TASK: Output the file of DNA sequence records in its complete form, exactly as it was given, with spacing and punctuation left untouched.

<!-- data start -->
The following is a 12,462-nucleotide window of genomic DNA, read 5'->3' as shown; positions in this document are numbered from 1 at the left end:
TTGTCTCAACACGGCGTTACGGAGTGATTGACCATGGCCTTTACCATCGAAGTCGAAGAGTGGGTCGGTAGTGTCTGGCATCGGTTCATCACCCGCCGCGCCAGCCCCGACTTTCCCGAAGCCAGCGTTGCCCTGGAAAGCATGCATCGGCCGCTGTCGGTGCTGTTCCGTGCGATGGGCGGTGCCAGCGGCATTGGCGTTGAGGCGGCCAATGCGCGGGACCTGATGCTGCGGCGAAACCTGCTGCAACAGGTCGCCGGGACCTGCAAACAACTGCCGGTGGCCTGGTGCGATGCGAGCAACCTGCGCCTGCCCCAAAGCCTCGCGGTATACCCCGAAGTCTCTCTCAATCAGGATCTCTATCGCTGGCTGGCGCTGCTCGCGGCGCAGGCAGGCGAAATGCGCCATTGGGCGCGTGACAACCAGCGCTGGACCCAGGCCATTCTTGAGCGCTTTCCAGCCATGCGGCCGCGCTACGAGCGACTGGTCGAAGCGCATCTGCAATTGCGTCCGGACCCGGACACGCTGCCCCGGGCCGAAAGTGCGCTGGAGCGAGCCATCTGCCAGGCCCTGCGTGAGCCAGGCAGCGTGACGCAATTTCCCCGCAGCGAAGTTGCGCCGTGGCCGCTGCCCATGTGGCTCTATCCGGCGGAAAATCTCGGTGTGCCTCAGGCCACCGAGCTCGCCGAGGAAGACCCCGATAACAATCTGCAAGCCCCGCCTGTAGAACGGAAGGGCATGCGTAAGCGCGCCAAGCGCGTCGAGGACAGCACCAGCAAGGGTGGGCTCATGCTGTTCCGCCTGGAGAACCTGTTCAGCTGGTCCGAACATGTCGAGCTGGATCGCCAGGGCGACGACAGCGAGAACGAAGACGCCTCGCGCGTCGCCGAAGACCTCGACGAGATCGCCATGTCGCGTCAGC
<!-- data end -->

The following is a 12,462-nucleotide window of genomic DNA, read 5'->3' as shown; positions in this document are numbered from 1 at the left end:
TTGTCTCAACACGGCGTTACGGAGTGATTGACCATGGCCTTTACCATCGAAGTCGAAGAGTGGGTCGGTAGTGTCTGGCATCGGTTCATCACCCGCCGCGCCAGCCCCGACTTTCCCGAAGCCAGCGTTGCCCTGGAAAGCATGCATCGGCCGCTGTCGGTGCTGTTCCGTGCGATGGGCGGTGCCAGCGGCATTGGCGTTGAGGCGGCCAATGCGCGGGACCTGATGCTGCGGCGAAACCTGCTGCAACAGGTCGCCGGGACCTGCAAACAACTGCCGGTGGCCTGGTGCGATGCGAGCAACCTGCGCCTGCCCCAAAGCCTCGCGGTATACCCCGAAGTCTCTCTCAATCAGGATCTCTATCGCTGGCTGGCGCTGCTCGCGGCGCAGGCAGGCGAAATGCGCCATTGGGCGCGTGACAACCAGCGCTGGACCCAGGCCATTCTTGAGCGCTTTCCAGCCATGCGGCCGCGCTACGAGCGACTGGTCGAAGCGCATCTGCAATTGCGTCCGGACCCGGACACGCTGCCCCGGGCCGAAAGTGCGCTGGAGCGAGCCATCTGCCAGGCCCTGCGTGAGCCAGGCAGCGTGACGCAATTTCCCCGCAGCGAAGTTGCGCCGTGGCCGCTGCCCATGTGGCTCTATCCGGCGGAAAATCTCGGTGTGCCTCAGGCCACCGAGCTCGCCGAGGAAGACCCCGATAACAATCTGCAAGCCCCGCCTGTAGAACGGAAGGGCATGCGTAAGCGCGCCAAGCGCGTCGAGGACAGCACCAGCAAGGGTGGGCTCATGCTGTTCCGCCTGGAGAACCTGTTCAGCTGGTCCGAACATGTCGAGCTGGATCGCCAGGGCGACGACAGCGAGAACGAAGACGCCTCGCGCGTCGCCGAAGACCTCGACGAGATCGCCATGTCGCGTCAGC